*** For those who are unable to find this book right now, here is a video I found online.
A lifetime ago, I was a nanny. For eight years, I would spend my summers with another family, a family I loved as if they were my own. I’d arrive just before breakfast and leave just after dinner, five or six days per week. I spent my days immersed in the land of childhood. We’d read books, play games, make art, spend time in nature, have dance parties, and get lost in imagination.
We had fun.
I often think about the difference between nanny-me and mom-me. Nowadays, we do many of the same things, but nanny-me was way more fun.
The mom in me understands why I was more fun back then. I was younger. My nights were my own and I could sleep uninterrupted. While I loved those kids with all my heart, I was not their mother. I was free of mom worry. I wasn’t managing a household. My mind was not filled with to-do lists. I was not charged with raising those little people into kind, confident, responsible humans.
Of course I was more fun back then!
And I am capable of being pretty fun now, too. Still, the mom in me wishes the nanny-me could stop by and visit every now and again, just to lighten things up and live a little.
Live a Little with ‘Yes Day’
A few weeks ago, my friend told me about the book Yes Day by Amy Krouse Rosenthal (thanks, Deb!). One of the kindergarten classes in our town read it at the end of the school year. The book features a little boy who is over-the-moon excited about the best day of the year: Yes Day, a day when his mom says yes to silly and outrageous requests. From pizza for breakfast to staying up late, in the little boy’s world Yes Day is the best day.
The other day, I got my hands on a copy of Yes Day and read it aloud to my children for our morning coffee and books. As I read, I watched my children’s little jaws drop. They were engrossed in the fantastic tale. As soon as I was finished, they asked to read it again.
When I finally closed the book’s covers, they were silent.
Silence rarely happens around here.
I asked them if they would like to have a Yes Day.
I bet you can guess their enthusiastic response.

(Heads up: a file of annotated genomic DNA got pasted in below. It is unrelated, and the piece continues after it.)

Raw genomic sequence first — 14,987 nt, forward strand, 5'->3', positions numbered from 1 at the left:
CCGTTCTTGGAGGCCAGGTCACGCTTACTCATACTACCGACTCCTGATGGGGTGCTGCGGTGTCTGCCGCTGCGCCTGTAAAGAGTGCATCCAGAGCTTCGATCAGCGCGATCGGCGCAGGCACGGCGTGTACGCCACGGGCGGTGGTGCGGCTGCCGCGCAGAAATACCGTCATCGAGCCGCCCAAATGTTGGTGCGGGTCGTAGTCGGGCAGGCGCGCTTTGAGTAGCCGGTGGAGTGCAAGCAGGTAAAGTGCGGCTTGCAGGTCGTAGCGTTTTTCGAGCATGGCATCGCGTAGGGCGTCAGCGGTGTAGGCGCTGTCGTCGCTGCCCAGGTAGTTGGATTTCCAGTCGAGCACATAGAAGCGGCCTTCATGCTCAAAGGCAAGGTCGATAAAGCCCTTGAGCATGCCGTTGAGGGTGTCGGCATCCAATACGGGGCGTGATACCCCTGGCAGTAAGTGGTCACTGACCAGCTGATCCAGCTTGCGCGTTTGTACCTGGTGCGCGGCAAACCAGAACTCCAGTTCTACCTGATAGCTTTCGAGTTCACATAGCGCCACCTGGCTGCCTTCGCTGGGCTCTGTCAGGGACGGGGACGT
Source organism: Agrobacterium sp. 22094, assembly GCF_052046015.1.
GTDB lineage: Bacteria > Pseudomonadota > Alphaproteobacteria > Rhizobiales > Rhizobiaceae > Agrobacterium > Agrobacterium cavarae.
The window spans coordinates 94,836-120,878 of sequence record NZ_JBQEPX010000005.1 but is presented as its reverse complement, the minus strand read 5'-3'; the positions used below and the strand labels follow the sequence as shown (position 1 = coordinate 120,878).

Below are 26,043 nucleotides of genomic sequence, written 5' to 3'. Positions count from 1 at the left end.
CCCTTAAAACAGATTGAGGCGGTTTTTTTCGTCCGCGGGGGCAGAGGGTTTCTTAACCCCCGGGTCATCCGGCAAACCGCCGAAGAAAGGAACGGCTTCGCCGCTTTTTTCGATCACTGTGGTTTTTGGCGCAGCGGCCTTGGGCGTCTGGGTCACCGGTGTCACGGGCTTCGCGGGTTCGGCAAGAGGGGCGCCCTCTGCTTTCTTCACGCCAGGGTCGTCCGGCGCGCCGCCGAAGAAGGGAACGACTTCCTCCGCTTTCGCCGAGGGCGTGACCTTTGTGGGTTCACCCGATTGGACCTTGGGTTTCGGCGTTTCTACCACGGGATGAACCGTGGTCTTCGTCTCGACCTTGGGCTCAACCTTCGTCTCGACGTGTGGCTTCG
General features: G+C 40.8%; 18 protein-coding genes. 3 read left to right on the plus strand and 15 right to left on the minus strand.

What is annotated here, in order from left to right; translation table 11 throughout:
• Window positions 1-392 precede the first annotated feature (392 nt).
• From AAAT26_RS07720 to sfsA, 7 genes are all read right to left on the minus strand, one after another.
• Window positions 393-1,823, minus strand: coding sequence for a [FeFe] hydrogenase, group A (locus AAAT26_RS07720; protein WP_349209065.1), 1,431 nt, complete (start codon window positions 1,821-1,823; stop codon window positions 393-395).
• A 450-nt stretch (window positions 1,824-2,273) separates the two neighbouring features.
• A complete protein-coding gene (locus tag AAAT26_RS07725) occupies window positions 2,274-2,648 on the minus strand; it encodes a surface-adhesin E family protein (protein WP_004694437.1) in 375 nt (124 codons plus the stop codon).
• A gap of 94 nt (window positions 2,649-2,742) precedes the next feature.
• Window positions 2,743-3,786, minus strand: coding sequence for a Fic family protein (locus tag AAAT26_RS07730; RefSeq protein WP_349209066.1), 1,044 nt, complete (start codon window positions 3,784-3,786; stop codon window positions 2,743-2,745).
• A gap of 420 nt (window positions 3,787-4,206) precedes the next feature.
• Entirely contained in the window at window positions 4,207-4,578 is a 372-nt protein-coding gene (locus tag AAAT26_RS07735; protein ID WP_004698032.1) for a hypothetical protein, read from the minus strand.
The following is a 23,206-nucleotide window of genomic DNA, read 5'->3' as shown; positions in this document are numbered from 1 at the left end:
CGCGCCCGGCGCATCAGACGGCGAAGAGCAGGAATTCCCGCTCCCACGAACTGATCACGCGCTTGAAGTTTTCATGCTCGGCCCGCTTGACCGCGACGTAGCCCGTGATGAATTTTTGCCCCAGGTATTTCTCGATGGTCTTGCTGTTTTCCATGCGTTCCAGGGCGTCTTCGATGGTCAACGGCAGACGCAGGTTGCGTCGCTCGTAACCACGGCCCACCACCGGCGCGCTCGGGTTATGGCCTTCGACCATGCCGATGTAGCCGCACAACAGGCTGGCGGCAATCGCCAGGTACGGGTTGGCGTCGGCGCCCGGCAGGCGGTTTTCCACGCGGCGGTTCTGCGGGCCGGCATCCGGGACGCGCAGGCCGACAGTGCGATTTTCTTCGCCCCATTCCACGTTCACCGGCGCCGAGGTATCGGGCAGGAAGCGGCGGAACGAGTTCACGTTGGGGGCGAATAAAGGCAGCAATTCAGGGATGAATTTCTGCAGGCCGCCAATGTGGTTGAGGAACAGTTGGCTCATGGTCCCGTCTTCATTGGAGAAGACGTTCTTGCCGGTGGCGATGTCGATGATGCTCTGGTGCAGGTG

Yes Day Ground Rules
First, I asked the kids to come up with some ground rules together. This is what they decided:
- No one would make dangerous requests
- All kids needed to agree on requests
- Car rides will be less than 30 minutes in length
- All requests needed to be for this day only
- Each kid can request one $10 purchase
I thought these rules were reasonable. I asked them when our Yes Day should be and they asked if it could start immediately.
I bet you can guess my enthusiastic response.
Our Yes Day
I’ll be honest: I didn’t know what to expect. I entered Yes Day with a bit of trepidation, only because we were battling an epic Hangover from Fun having returned from vacation two days prior. Still, nanny-me told mom-me to go for it. And so I did.
Yes Day was oodles of fun… for the children and for mom!
The entire thing was adorable, from beginning to end. I loved listening to their little brainstorming sessions. I loved the camaraderie. I loved their enthusiasm. I loved their joy. And they didn’t ask for anything crazy, although maybe they will next year, after having one Yes Day under their belts. We had so much fun that we decided it will be an annual event.
This is how we spent our Yes Day:
- We started off our day with a trip to Michael’s. I gave each child $10 and they spent over an hour making very important decisions about purchases. We left the store armed with silly string, Beanie Boos, water balloons, and a bow and arrow.
- From Michael’s, we went to the kids’ favorite diner, where they enjoyed pancakes, sausage, and bacon!
- Then, we went to the local movie theater to see Finding Dory. I was finally able to use the gift card that my oldest won from the library summer reading raffle three years ago. As you may recall, he was terrified of television until the last year-plus. Folks, we finally went to a movie!
- Next, we went to the library where the kids checked out their weight in delicious books.
- Then, we were supposed to go swimming but a thunderstorm squelched those plans. The kids did not let a little thunder ruin Yes Day. They opted to work on paint by numbers. We started the art indoors and then, once the storm had passed, we took the art outside.
- And then it was time to use all those fantastic goodies they had acquired during their trip to Michael’s. The kids enjoyed a water balloon fight.
- Of course, there were giant bubbles.
- Then, we had a dinner picnic in the backyard.
- Finally, it was time for one of our beloved Book Paloozas. We gathered all the library books, climbed in bed, and read for an hour.
- The kids were determined to stay up past 8:30 (they are so wild!), but I don’t think anyone made it past 8:26!
Yes Day was worth it!
Yes Day was a day we won’t soon forget. In fact, I’m planning to make it an annual event. It was a wonderful way to clear the schedule, live in the moment, embrace childhood, and be present.